Sometimes feeling uncomfortable during exercise is good. However, I would personally differentiate between the positive sensations felt during exercise and the pain caused by the body in response to injury.
See how I describe exercise sensations as “positive”, that’s purposeful. That is not to say they are “comfortable” or anywhere near “pleasant”. No such luck. The truth is that exercise at the level to produce the OPTIMAL effect is hard and uncomfortable. You will certainly see improvements with exercise outside this degree of intensity, however you do not get to be Mr Olympia or win a gold medal without some foray outside of your comfort zone.
Exercise-induced muscle pain
When describing resistance training the American College of Sports Medicine2 makes no mention of the word “pain”, whereby exercise guidelines state exercises should be:
“Rhythmical, performed at a moderate-to-slow controlled speed, through a pain-free range of motion”3.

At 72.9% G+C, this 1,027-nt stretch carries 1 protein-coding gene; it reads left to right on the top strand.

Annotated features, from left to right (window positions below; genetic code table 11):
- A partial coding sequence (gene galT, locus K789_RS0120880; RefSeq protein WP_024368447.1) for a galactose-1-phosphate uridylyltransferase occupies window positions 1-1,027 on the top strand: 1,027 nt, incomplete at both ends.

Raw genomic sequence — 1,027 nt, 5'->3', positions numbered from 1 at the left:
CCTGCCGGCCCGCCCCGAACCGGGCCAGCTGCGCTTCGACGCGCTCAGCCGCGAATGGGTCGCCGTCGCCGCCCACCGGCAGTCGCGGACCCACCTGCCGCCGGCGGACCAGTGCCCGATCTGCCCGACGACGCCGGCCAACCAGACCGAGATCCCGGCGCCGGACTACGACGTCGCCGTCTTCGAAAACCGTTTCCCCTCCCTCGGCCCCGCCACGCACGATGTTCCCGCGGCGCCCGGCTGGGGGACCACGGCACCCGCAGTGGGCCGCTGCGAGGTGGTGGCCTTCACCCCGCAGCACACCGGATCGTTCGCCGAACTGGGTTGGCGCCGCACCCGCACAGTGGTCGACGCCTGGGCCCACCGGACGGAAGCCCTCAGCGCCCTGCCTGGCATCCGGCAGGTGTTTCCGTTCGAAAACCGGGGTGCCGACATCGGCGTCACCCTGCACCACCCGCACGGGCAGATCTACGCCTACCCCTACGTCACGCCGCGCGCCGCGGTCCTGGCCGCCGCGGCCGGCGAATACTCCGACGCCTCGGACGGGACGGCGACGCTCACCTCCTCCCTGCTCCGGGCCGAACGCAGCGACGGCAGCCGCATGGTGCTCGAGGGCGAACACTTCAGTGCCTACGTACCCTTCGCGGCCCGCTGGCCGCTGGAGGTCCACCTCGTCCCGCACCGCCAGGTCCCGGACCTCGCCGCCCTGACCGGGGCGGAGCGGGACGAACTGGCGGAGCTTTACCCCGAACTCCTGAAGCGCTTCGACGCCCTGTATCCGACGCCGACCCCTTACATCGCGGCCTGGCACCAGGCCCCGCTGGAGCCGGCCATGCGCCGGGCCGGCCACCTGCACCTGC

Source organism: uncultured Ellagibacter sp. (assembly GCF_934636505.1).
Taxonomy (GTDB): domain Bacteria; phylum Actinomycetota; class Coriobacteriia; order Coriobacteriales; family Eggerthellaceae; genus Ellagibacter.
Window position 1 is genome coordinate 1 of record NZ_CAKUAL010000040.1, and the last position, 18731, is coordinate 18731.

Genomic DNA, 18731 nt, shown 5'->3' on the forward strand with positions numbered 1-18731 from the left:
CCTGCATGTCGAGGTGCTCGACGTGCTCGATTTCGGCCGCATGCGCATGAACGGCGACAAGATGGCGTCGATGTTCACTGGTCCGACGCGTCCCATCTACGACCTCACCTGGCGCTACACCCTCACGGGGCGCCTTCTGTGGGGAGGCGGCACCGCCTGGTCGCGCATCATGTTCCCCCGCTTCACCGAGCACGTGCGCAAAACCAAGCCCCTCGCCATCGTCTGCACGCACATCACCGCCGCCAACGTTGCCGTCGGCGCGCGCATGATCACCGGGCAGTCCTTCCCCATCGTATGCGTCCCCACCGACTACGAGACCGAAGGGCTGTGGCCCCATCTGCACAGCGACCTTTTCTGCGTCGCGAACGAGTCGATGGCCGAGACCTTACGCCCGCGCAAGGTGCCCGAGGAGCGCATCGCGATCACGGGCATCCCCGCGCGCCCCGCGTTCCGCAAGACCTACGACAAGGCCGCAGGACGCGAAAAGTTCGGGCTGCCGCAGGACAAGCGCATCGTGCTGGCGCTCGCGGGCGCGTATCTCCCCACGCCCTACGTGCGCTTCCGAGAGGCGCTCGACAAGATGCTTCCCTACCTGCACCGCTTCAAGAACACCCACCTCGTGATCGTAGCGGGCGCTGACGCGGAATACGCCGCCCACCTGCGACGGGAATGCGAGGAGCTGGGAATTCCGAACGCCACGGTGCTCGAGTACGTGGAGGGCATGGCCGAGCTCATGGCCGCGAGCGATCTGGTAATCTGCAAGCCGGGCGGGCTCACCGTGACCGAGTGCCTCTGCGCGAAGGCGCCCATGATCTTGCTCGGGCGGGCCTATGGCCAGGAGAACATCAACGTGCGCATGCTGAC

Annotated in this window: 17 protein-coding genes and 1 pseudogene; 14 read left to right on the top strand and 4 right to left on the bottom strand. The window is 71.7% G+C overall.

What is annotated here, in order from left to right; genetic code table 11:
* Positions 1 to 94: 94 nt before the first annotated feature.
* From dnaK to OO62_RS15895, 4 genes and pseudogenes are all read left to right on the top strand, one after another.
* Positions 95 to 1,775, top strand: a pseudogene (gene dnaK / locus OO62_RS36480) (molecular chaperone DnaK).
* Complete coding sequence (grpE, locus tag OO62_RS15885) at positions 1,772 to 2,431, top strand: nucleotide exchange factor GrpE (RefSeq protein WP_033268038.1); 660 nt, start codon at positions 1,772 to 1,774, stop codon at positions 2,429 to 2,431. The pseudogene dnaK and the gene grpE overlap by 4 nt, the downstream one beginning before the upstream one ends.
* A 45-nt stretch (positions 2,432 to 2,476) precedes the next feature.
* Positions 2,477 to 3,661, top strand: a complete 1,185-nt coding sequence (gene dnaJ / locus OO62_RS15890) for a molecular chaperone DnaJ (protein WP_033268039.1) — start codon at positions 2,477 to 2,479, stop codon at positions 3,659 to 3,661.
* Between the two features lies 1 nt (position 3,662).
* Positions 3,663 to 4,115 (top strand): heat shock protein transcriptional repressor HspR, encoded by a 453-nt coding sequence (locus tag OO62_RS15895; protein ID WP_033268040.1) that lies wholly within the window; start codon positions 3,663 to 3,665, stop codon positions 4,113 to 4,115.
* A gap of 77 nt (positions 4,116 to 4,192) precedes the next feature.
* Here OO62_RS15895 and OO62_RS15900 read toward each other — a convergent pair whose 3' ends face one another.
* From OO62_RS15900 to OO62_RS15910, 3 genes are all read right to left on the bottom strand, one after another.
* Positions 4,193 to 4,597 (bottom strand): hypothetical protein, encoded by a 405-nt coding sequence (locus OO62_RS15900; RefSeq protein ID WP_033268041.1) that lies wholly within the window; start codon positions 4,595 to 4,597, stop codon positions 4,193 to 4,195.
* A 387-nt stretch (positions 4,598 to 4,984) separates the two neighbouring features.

When looking at these educated sources, this indicates that in any healthy individual pain should not be present when exercising. Good advice for a novice in the gym.
However, during resistance training (particularly weight lifting) the aim of the exercise is to produce an effect to increase the size of the soft tissues and increase the ability to produce force. Weight training causes non-permanent muscle “damage” whereby as a result, the body’s tissues react and grow larger through a series of natural repair processes4,5,6,7. Pain is a result of the nervous system’s perception of the incoming sensation this “damage” causes in the tissue. For example, I perform 4 sets of 10 repetitions in a bench press with 80% of my 1 repetition maximum. Each set my muscles work against the resistance of the weights. The action of this repeated loading of the muscle causes a degree of muscle fibre damage including changes to the muscle cell structure (e.g. Z-line streaming)8 and an influx of inflammatory chemicals in the muscle and in the blood.